Super-fast and clean conversions to numbers.
Super-fast and clean conversions to numbers.
fastnumbers is a module with the following three objectives:
- Provide drop-in replacements for the Python built-in int and float that on average are up to 2x faster. These functions should behave identically to the Python built-ins except for a few specific corner-cases as mentioned in the API documentation.
- Provide a set of convenience functions that wrap the above int and float replacements and provides easy, concise, powerful, fast and flexible error handling.
- Provide a set of functions that can be used to rapidly identify if an input could be converted to int or float.
NOTICE: The first major version release after Jan 1, 2020 will drop support for Python 2.7.
The below examples showcase the fast_float function, which is a fast conversion function with error-handling. Please see the API Documentation for other functions that are available from fastnumbers.
>>> from fastnumbers import fast_float, float as fnfloat >>> # Convert string to a float >>> fast_float('56.07') 56.07 >>> # Unconvertable string returned as-is by default >>> fast_float('bad input') 'bad input' >>> # Unconvertable strings can trigger a default value >>> fast_float('bad input', default=0) 0 >>> # 'default' is also the first optional positional arg >>> fast_float('bad input', 0) 0 >>> # Integers are converted to floats >>> fast_float(54) 54.0 >>> # One can ask inf or nan to be substituted with another value >>> fast_float('nan') nan >>> fast_float('nan', nan=0.0) 0.0 >>> fast_float(float('nan'), nan=0.0) 0.0 >>> fast_float('56.07', nan=0.0) 56.07 >>> # The default built-in float behavior can be triggered with >>> # "raise_on_invalid" set to True. >>> fast_float('bad input', raise_on_invalid=True) #doctest: +IGNORE_EXCEPTION_DETAIL Traceback (most recent call last): ... ValueError: invalid literal for float(): bad input >>> # A key function can be used to return an alternate value for invalid input >>> fast_float('bad input', key=len) 9 >>> fast_float(54, key=len) 54.0 >>> # Single unicode characters can be converted. >>> fast_float(u'\u2164') # Roman numeral 5 (V) 5.0 >>> fast_float(u'\u2466') # 7 enclosed in a circle 7.0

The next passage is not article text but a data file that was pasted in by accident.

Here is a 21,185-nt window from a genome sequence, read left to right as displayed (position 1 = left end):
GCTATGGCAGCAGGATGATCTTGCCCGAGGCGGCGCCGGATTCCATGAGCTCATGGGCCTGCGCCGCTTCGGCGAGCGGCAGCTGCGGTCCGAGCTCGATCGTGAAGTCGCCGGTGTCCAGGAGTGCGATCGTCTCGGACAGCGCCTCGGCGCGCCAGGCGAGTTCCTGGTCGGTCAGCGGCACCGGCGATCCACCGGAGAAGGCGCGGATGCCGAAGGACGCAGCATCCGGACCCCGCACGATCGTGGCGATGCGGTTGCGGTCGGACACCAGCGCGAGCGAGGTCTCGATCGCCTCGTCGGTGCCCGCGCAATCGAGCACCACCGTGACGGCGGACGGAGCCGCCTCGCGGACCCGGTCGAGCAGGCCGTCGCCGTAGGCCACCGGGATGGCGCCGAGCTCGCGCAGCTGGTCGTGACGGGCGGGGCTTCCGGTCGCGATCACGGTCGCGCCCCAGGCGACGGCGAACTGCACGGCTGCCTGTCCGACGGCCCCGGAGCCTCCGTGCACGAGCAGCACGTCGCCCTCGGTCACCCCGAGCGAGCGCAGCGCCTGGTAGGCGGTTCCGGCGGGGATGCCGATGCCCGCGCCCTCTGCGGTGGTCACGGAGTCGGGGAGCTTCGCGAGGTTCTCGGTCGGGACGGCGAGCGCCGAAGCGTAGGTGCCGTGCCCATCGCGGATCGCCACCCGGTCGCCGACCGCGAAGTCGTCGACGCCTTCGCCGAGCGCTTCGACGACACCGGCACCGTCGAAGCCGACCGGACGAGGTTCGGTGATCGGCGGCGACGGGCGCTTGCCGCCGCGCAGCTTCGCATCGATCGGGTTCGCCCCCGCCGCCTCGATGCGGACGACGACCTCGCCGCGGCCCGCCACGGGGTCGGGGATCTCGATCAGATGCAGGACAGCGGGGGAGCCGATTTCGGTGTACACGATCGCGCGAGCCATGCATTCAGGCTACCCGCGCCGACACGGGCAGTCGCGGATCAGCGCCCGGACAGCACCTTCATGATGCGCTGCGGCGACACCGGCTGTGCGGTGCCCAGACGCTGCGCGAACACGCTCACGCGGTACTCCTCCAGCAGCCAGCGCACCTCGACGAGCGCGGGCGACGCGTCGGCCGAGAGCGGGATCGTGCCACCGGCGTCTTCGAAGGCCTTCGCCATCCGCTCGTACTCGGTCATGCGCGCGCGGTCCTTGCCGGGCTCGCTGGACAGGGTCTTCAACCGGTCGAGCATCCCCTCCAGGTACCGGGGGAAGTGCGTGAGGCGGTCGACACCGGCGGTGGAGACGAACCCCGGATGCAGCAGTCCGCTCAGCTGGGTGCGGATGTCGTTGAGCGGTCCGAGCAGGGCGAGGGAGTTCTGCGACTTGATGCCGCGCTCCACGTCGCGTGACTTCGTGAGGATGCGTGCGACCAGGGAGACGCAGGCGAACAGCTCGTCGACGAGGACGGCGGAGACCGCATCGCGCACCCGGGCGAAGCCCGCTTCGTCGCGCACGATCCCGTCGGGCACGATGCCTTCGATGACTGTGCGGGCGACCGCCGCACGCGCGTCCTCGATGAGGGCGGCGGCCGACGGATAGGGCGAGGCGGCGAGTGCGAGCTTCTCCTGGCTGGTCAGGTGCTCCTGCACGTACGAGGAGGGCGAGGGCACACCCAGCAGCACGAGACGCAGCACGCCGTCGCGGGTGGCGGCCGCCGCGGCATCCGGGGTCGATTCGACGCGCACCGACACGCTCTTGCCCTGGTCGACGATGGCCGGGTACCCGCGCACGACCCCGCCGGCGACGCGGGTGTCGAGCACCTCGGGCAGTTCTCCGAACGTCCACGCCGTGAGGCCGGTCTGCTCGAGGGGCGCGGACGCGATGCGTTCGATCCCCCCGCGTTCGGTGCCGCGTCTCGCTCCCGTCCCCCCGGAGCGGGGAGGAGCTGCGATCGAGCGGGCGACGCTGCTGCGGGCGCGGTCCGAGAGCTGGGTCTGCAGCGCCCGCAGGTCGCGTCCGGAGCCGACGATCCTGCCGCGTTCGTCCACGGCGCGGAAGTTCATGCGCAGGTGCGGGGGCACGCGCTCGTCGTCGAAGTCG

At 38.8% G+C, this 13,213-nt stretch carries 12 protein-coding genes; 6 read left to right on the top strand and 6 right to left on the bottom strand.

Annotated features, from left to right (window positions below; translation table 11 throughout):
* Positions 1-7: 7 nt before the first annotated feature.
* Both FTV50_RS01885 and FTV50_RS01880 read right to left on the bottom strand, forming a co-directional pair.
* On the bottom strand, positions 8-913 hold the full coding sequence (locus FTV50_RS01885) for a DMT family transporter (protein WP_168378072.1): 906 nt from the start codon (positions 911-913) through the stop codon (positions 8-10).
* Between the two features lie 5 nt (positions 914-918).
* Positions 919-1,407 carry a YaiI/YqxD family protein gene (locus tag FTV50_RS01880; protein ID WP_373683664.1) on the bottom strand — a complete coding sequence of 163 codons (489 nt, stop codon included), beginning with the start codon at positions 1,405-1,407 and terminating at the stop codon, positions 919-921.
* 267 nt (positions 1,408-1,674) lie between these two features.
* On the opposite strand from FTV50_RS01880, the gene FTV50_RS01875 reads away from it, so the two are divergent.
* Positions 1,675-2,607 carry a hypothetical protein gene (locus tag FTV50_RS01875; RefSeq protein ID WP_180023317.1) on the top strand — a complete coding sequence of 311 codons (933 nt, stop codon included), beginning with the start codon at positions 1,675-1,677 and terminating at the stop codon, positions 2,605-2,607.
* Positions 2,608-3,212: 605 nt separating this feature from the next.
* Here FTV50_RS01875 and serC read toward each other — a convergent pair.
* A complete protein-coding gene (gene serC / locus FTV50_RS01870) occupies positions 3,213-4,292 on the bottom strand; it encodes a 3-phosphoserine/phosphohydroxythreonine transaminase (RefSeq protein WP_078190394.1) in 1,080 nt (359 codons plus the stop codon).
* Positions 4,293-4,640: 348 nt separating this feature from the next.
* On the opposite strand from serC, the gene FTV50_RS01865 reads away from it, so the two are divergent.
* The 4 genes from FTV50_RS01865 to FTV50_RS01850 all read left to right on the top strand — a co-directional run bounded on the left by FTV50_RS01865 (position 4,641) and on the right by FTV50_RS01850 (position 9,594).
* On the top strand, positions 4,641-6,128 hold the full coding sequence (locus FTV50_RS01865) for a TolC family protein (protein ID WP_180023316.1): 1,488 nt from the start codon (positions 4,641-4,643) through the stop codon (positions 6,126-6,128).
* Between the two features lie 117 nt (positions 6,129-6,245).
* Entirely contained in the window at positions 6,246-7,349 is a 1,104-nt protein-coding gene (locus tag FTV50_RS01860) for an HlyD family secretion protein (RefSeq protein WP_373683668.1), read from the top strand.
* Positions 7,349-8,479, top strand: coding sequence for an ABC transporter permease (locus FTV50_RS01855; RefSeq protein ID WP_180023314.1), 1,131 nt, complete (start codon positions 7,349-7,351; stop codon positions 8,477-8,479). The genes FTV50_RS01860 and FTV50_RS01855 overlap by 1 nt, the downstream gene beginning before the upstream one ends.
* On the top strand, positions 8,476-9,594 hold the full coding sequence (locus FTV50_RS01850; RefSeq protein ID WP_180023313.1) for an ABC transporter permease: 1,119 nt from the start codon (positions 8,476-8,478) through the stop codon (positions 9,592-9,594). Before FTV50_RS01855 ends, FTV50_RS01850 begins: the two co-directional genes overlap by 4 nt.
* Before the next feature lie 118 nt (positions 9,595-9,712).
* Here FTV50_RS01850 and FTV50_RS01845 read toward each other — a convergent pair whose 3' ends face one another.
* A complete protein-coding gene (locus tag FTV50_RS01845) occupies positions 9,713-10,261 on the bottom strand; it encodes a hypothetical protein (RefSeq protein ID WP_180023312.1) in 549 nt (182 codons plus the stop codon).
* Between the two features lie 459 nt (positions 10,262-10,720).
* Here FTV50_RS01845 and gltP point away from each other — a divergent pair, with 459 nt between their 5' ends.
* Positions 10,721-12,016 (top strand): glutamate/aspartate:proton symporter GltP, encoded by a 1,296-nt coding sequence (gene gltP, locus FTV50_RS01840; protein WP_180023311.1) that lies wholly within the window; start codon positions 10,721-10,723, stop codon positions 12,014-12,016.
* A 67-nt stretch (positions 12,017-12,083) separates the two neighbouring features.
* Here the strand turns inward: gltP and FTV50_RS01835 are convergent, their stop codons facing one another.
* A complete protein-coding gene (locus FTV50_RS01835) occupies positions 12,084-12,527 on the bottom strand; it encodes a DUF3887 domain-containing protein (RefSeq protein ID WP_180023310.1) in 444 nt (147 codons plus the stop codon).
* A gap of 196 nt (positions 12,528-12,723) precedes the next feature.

NOTE: If you need locale-dependent conversions, supply the fastnumbers function of your choice to locale.atof.
import locale locale.setlocale(locale.LC_ALL, 'de_DE.UTF-8') print(atof('468,5', func=fast_float)) # Prints 468.5
Just how much faster is fastnumbers than a pure python implementation? Please see the following Jupyter notebooks for timing information on various Python versions.
How Is fastnumbers So Fast?
CPython goes to great lengths to ensure that your string input is converted to a number correctly (you can prove this to yourself by examining the source code for integer conversions and for float conversions), but this extra effort is only needed for very large integers or for floats with many digits or large exponents. For integers, if the result could fit into a C long then a naive algorithm of < 10 lines of C code is sufficient. For floats, if the number does not require high precision or does not have a large exponent (such as “-123.45e6”) then a short naive algorithm is also possible.
These naive algorithms are quite fast, but the performance improvement comes at the expense of being unsafe (no protection against overflow or round-off errors). fastnumbers uses a heuristic to determine if the input can be safely converted with the much faster naive algorithm. These heuristics are extremely conservative - if there is any chance that the naive result would not give exactly the same result as the built-in functions then it will fall back on CPython’s conversion function. For this reason, fastnumbers is aways at least as fast as CPython’s built-in float and int functions, and oftentimes is significantly faster because most real-world numbers pass the heuristic.
$ pip install fastnumbers
How to Run Tests
Please note that fastnumbers is NOT set-up to support python setup.py test.
The recommended way to run tests is with tox. Suppose you want to run tests for Python 3.6 - you can run tests by simply executing the following:
$ tox -e py36
tox will create virtual a virtual environment for your tests and install all the needed testing requirements for you.
If you want to run testing on all of Python 2.7, 3.4, 3.5, 3.6, and 3.7 you can simply execute
If you do not wish to use tox, you can install the testing dependencies with the dev-requirements.txt file and then run the tests manually using pytest.
$ pip install -r dev/requirements.txt $ pytest
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